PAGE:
Kilday has been film editor since 2001, and he oversees the papers daily news coverage of the film business. A veteran journalist, Kilday has worked for the Los Angeles Times, the Los Angeles Herald Examiner and Entertainment Weekly and has also freelanced for such publications as Premiere, Vanity Fair, Rolling Stone and Esquire. A native of Boston, he graduated from Harvard College in 1972.

Nellie Andreeva

“Our big goal is to have a voice you can recognize, a Hollywood voice,” said Nellie Andreeva, TV editor, Hollywood Reporter, a position to which she was named in June 2004. “During the Writers Guild of America strike there were people going through the picket lines. We tried to be objective as possible, because we knew there was a lot of coordination to get things down in Hollywood. It was a great learning experience of behind the scenes. It was a big impact on television program and stories we covered, and we’re still finishing stories on the TV side.”

“Fashion can’t be all things to all people,” not Andreeva when asked how to get stories related to fashion in the Hollywood Reporter. “I think the media and entertainment needs to be defined especially when it comes to television. Fashion plays a big role and we are interested in those stories. Showbiz has become much more global. We are going to see much shorter stories and more of them, because Hollywood is one of the global players.”

Andreeva joined the Hollywood Reporter in 2000 as a TV reporter. Before that, she worked as a reporter at Investor's Business Daily and freelanced for Business Week. Andreeva has master’s degrees in journalism and physics from University of Maine and University of Sofia, Bulgaria. “India, Europe and China are power influence and we will be seeing more of those stories in the future.”

“My day begins at the crack of down, because we have 30 correspondents around the world with bureaus in London and Beijing posting stories directly to the Internet,” explained Guider. “We have about 14 writers working the Asian market and we just put up a separate Hollywood Reporter Asian website. If there is a big story brewing it will likely make the paper by 3:00 or 4:00 p.m. International deadlines on Thursday and Friday are the same as New York, which is Thursday morning before noon for Friday editors. The New York printed version has a different feel than the LA version. More East Coast stories. The International Weekend edition features more Q&A’s and more global news,” Guider said.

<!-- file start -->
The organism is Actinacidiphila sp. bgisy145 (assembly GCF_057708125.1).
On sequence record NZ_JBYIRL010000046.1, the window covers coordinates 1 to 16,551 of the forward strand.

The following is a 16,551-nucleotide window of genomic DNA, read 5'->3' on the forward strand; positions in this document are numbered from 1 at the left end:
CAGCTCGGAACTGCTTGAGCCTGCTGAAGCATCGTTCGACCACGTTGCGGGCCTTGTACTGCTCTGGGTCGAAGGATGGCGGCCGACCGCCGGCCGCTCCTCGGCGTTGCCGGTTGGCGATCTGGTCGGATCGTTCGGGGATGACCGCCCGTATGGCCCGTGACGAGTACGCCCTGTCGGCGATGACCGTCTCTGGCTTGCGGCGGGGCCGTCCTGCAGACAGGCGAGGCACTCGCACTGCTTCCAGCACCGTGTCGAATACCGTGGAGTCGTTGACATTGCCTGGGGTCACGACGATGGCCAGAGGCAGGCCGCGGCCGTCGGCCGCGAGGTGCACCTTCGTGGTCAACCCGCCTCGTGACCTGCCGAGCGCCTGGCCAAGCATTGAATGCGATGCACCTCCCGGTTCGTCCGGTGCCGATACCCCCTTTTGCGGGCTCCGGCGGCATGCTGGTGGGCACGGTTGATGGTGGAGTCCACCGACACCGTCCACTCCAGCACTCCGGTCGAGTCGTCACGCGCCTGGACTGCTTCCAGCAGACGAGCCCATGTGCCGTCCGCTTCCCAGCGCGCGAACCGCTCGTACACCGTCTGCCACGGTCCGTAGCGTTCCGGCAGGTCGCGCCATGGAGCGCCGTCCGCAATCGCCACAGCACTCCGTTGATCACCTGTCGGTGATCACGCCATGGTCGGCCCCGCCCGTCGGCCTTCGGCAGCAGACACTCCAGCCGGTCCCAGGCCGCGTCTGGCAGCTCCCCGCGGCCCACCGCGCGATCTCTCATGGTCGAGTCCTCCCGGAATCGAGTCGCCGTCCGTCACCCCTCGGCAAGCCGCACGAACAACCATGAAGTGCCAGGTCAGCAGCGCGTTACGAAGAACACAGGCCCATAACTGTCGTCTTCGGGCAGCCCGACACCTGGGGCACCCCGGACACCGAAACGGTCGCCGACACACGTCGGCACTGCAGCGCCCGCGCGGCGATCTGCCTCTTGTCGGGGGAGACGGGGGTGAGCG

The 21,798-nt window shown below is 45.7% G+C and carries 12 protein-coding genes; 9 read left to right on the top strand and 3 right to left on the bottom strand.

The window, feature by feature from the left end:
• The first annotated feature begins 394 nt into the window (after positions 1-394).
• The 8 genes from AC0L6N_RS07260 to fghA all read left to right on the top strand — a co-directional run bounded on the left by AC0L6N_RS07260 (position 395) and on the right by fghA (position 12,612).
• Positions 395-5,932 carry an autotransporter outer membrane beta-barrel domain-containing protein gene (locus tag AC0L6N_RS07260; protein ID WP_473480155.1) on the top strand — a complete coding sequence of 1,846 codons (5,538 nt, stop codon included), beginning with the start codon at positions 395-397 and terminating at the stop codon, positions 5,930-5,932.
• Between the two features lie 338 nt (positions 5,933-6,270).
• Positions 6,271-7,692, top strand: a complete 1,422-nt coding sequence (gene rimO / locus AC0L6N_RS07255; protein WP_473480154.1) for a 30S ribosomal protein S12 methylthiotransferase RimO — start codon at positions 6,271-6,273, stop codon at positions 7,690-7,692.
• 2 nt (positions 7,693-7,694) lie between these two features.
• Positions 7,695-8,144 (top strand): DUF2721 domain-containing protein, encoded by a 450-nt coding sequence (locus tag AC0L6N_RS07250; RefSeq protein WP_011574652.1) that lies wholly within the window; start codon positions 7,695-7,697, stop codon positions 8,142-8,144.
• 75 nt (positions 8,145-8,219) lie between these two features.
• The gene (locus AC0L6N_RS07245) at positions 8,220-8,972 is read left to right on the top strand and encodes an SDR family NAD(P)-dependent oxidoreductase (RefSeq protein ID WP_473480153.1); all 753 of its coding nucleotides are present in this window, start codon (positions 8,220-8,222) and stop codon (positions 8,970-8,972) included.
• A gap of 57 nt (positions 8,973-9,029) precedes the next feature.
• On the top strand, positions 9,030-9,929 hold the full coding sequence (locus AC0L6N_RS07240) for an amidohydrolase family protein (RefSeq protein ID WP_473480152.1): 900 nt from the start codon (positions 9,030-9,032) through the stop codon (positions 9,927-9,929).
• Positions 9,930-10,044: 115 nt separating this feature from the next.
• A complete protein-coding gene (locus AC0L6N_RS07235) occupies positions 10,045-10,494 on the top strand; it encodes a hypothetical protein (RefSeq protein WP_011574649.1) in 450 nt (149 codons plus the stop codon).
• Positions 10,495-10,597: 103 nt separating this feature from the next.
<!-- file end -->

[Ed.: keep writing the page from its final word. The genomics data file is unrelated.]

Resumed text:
Guider, Editor Hollywood Reporter

The redesign of the Hollywood Reporter is coming this spring, but “when we are ready,” said Guider. “It will bring the paper into the 21st Century with different and better stories, moving away form just putting the stories wherever in the paper. We want to make sure we have cover what’s important to film readers that they are not already getting in a fun and intelligent way. We will also rethink the front page, the length, tilt of the stories. Not every story will get 15-20 lines. The clips and digest section will run on the inside of the paper on the top of the page. We will not jump very many stories to other pages. A recent Wall Street Journal survey found only 2.3 percent of the readers read jump stories, noted Guider.”

Inside secret for pitching editors: Pitch Film Editor Kilday, but cc Guider, too, and ditto for pitching TV stories to Andreea, because Guider wants to know, too. After your email pitch follow-up with a short phone call t ensure the right person got your info.

Additionally, stories of weirdness, originality, or buzz at a Sundance will like get more attention, such as the most view piece on YouTube. Anything local, that gets picked up by a major distributor should be pitched. And even thought the news release has not been signed off by everyone at Disney, the panel suggests publicist give editors an early heads up like the day before that a major announcement is coming. And of course The Hollywood Reporter editors love exclusives.

All the editors and writers prefer an email pitch first, and a follow-up call later, especially if it is a big story. Mornings are the best time to pitch stories.
Email Elizabeth Guider at:
Nellie Andreeva at:
Greg Kilday at: